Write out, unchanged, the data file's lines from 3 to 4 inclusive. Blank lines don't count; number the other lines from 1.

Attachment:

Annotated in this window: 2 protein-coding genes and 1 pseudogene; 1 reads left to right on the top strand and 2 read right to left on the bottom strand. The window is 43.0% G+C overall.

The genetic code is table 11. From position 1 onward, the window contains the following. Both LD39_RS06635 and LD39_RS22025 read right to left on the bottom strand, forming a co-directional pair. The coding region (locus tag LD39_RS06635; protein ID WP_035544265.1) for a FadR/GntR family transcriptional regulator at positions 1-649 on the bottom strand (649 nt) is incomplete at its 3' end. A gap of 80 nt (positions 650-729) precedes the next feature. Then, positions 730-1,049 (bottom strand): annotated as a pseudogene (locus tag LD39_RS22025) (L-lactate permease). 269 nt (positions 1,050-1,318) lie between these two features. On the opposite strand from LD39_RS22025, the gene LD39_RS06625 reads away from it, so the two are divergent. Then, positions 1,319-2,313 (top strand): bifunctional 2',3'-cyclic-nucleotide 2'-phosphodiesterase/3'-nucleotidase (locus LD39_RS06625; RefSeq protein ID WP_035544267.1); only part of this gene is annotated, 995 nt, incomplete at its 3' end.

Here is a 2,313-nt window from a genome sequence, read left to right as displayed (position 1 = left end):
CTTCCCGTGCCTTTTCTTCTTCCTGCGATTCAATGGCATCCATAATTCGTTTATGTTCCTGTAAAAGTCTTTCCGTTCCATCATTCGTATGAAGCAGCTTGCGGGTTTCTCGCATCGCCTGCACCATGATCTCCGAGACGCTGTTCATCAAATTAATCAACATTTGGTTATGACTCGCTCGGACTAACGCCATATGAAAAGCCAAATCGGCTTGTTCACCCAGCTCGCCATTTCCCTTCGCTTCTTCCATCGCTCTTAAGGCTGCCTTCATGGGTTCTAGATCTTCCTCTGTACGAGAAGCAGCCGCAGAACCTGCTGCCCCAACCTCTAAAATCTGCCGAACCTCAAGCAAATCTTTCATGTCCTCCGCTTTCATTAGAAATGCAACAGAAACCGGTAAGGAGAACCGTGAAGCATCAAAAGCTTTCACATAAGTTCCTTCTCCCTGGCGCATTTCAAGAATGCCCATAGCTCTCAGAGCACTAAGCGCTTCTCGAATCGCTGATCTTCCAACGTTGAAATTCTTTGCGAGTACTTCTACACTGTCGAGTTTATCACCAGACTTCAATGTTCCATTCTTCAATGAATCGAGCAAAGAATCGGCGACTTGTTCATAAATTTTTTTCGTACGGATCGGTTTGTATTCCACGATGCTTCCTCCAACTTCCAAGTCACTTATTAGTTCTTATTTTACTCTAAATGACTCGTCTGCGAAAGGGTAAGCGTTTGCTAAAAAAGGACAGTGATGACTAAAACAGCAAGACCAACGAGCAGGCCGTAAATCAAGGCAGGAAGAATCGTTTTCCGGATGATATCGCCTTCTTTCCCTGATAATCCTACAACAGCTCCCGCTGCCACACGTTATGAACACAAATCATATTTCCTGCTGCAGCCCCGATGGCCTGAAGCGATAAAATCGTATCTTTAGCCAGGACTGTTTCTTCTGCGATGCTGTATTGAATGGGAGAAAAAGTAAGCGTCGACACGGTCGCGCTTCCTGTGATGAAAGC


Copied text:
Here is a 2,313-nt window from a genome sequence, read left to right as displayed (position 1 = left end):
CTTCCCGTGCCTTTTCTTCTTCCTGCGATTCAATGGCATCCATAATTCGTTTATGTTCCTGTAAAAGTCTTTCCGTTCCATCATTCGTATGAAGCAGCTTGCGGGTTTCTCGCATCGCCTGCACCATGATCTCCGAGACGCTGTTCATCAAATTAATCAACATTTGGTTATGACTCGCTCGGACTAACGCCATATGAAAAGCCAAATCGGCTTGTTCACCCAGCTCGCCATTTCCCTTCGCTTCTTCCATCGCTCTTAAGGCTGCCTTCATGGGTTCTAGATCTTCCTCTGTACGAGAAGCAGCCGCAGAACCTGCTGCCCCAACCTCTAAAATCTGCCGAACCTCAAGCAAATCTTTCATGTCCTCCGCTTTCATTAGAAATGCAACAGAAACCGGTAAGGAGAACCGTGAAGCATCAAAAGCTTTCACATAAGTTCCTTCTCCCTGGCGCATTTCAAGAATGCCCATAGCTCTCAGAGCACTAAGCGCTTCTCGAATCGCTGATCTTCCAACGTTGAAATTCTTTGCGAGTACTTCTACACTGTCGAGTTTATCACCAGACTTCAATGTTCCATTCTTCAATGAATCGAGCAAAGAATCGGCGACTTGTTCATAAATTTTTTTCGTACGGATCGGTTTGTATTCCACGATGCTTCCTCCAACTTCCAAGTCACTTATTAGTTCTTATTTTACTCTAAATGACTCGTCTGCGAAAGGGTAAGCGTTTGCTAAAAAAGGACAGTGATGACTAAAACAGCAAGACCAACGAGCAGGCCGTAAATCAAGGCAGGAAGAATCGTTTTCCGGATGATATCGCCTTCTTTCCCTGATAATCCTACAACAGCTCCCGCTGCCACACGTTATGAACACAAATCATATTTCCTGCTGCAGCCCCGATGGCCTGAAGCGATAAAATCGTATCTTTAGCCAGGACTGTTTCTTCTGCGATGCTGTATTGAATGGGAGAAAAAGTAAGCGTCGACACGGTCGCGCTTCCTGTGATGAAAGC